Grade 8 Design Students went on a semester-long deep dive into the concept of “Design Thinking” to test their imagination and see how far it could take them and their creativity. And it was all to please Mom! Well…in theory, anyway!
Becoming Design Thinkers
The students started out learning about the concept of Design Thinking with a fascinating TED Talk by IDEO CEO Tim Brown. This Talk helped them start thinking about the process of design, what it meant, and how it has changed over the years. From there, the students discussed the steps of Design Thinking: Empathize; Define; Ideate; Prototype; and Test.
Their task was to interview someone in their family (Mom, of course, but also Dad, big brothers, little sisters, and grandparents, too!) to see what kind of product they had around the house - or wish they had - that could be designed or re-designed to make life easier. After the students took their data from the interviews they conducted, they set out to design a more capable blender, a more efficient way to store shoes, a tidier way to keep annoying hangers from spilling out everywhere, and even a toaster that could handle baguettes! This was the empathize stage: how could they make life better for their family?
Thinking Into Action
The next steps were to work out their ideas by defining the issues and ideating their way through sketching different versions of the products they had in mind. After they had a couple of different options, it was on to prototyping. By creating a succession of prototypes, they could refine some of their original ideas and could see what might work and what needed to be improved. Using cardboard and other materials, each student created at least three prototypes, and it was easy to see how their ideas changed over the process.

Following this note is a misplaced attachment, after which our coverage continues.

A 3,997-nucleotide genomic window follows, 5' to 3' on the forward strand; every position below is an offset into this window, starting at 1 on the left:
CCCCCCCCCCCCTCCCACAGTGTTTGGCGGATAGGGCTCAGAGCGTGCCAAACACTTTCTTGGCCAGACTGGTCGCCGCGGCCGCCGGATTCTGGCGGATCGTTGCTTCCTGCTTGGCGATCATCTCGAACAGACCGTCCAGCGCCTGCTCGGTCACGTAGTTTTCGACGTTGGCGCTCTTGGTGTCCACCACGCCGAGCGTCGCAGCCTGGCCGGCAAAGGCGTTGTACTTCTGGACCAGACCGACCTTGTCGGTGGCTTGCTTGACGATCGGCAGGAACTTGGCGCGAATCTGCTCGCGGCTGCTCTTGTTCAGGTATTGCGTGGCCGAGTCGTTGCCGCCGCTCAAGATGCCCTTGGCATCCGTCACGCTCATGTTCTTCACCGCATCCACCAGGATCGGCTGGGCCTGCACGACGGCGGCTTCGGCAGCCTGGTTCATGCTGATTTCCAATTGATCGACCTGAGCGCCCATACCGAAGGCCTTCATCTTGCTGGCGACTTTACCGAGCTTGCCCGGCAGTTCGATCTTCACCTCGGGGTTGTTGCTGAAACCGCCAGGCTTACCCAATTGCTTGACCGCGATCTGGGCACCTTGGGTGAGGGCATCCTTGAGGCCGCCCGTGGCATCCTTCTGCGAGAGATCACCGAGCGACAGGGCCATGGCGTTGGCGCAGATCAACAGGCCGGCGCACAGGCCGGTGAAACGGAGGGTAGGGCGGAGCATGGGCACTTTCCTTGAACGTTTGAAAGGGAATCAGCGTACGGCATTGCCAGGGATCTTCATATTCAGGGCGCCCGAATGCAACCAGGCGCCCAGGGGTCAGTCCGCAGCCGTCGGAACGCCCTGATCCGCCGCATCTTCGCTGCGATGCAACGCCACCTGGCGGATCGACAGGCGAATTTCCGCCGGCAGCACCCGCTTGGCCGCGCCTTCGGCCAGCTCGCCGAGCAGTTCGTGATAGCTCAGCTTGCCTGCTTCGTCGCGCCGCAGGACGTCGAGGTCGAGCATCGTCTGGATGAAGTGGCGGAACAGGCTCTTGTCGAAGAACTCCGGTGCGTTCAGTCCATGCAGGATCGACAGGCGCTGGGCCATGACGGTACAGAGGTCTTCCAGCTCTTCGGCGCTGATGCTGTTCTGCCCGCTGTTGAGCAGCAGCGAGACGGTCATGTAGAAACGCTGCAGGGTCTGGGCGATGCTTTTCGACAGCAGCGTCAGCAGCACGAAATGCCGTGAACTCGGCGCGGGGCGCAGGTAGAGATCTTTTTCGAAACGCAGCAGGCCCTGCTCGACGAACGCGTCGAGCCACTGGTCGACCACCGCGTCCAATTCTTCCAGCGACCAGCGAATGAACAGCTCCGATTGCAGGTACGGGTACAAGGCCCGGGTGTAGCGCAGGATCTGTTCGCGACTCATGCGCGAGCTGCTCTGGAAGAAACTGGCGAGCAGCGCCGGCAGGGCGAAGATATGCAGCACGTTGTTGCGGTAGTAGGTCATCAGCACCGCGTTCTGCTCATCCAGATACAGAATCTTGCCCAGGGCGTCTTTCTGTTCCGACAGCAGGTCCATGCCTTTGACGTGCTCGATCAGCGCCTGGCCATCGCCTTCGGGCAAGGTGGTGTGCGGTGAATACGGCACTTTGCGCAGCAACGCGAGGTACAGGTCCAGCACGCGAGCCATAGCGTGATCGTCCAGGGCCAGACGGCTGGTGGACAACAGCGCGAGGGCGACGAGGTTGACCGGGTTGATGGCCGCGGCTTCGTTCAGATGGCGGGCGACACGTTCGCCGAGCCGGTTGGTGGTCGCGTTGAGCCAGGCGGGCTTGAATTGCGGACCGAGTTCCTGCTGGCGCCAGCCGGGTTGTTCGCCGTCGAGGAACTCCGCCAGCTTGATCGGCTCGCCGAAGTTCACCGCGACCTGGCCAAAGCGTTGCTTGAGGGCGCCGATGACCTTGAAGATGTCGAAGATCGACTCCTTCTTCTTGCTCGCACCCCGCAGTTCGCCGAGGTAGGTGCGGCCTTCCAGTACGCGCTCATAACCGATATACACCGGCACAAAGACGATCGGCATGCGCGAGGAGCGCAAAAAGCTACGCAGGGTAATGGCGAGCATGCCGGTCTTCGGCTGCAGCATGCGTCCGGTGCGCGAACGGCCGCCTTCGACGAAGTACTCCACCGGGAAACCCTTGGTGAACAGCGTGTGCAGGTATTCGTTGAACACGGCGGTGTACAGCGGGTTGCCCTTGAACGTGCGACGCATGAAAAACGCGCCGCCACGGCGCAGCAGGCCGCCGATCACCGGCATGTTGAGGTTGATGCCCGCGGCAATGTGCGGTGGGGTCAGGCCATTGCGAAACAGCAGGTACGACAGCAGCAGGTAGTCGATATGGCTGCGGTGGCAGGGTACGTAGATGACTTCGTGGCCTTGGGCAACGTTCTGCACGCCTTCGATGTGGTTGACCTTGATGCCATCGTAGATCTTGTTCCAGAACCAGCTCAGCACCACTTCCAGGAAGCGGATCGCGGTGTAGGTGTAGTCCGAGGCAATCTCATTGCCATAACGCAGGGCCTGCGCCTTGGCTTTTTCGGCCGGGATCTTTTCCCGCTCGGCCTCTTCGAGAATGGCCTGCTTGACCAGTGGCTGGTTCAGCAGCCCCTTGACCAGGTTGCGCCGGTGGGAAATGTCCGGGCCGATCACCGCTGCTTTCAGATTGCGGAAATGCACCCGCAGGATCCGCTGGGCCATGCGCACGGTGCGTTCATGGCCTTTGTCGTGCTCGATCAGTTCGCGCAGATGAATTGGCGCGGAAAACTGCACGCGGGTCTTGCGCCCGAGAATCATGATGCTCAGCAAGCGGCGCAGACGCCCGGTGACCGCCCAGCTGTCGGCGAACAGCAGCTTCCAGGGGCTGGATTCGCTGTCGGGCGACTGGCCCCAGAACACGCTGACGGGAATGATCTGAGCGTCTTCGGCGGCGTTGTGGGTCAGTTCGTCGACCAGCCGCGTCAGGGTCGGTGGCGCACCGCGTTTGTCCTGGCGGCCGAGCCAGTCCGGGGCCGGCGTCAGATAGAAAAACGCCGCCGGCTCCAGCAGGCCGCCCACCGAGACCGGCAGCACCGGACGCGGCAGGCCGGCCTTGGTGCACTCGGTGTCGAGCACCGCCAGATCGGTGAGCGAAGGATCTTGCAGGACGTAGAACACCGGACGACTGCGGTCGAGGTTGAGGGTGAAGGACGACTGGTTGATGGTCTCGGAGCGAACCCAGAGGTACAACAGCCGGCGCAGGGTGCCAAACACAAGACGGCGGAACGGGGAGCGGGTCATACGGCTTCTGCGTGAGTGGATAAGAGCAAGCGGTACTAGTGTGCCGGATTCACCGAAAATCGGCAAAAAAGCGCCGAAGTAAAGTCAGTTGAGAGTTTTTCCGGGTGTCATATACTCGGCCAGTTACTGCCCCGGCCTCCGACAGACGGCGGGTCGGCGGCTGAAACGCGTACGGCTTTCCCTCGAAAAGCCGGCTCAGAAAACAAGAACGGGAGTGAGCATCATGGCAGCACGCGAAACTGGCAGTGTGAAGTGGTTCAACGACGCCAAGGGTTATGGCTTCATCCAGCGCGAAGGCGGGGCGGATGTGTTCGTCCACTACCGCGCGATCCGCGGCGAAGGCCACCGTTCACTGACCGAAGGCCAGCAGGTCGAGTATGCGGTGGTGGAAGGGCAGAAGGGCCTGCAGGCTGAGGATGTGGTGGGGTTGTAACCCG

Finally, because they couldn’t actually make the products, their “test” challenge came in the form of a survey that they had to send to some critical judges, including faculty and staff of the school, and their family members. Crafting the correct survey questions to elicit the feedback they were looking for was a challenge and along the way, they also learned the importance of crafting a business-worthy correspondence to attach their survey to, ensuring they would get the responses they needed. This also included designing a poster to show off their product, giving them a short lesson in marketing and graphic design as well.
The Importance of Problem Solving Skills
All in all, the unit mirrored what a real-life designing and marketing experience might look like. But don’t be fooled, the real product is not a newly designed toaster or blender, but rather the student’s abilities to problem solve and innovate. It might be just helpful household solutions today, but the skills learned can be used for tackling some of the bigger conundrums these students might face in the future. And that sure will make Mom proud, too!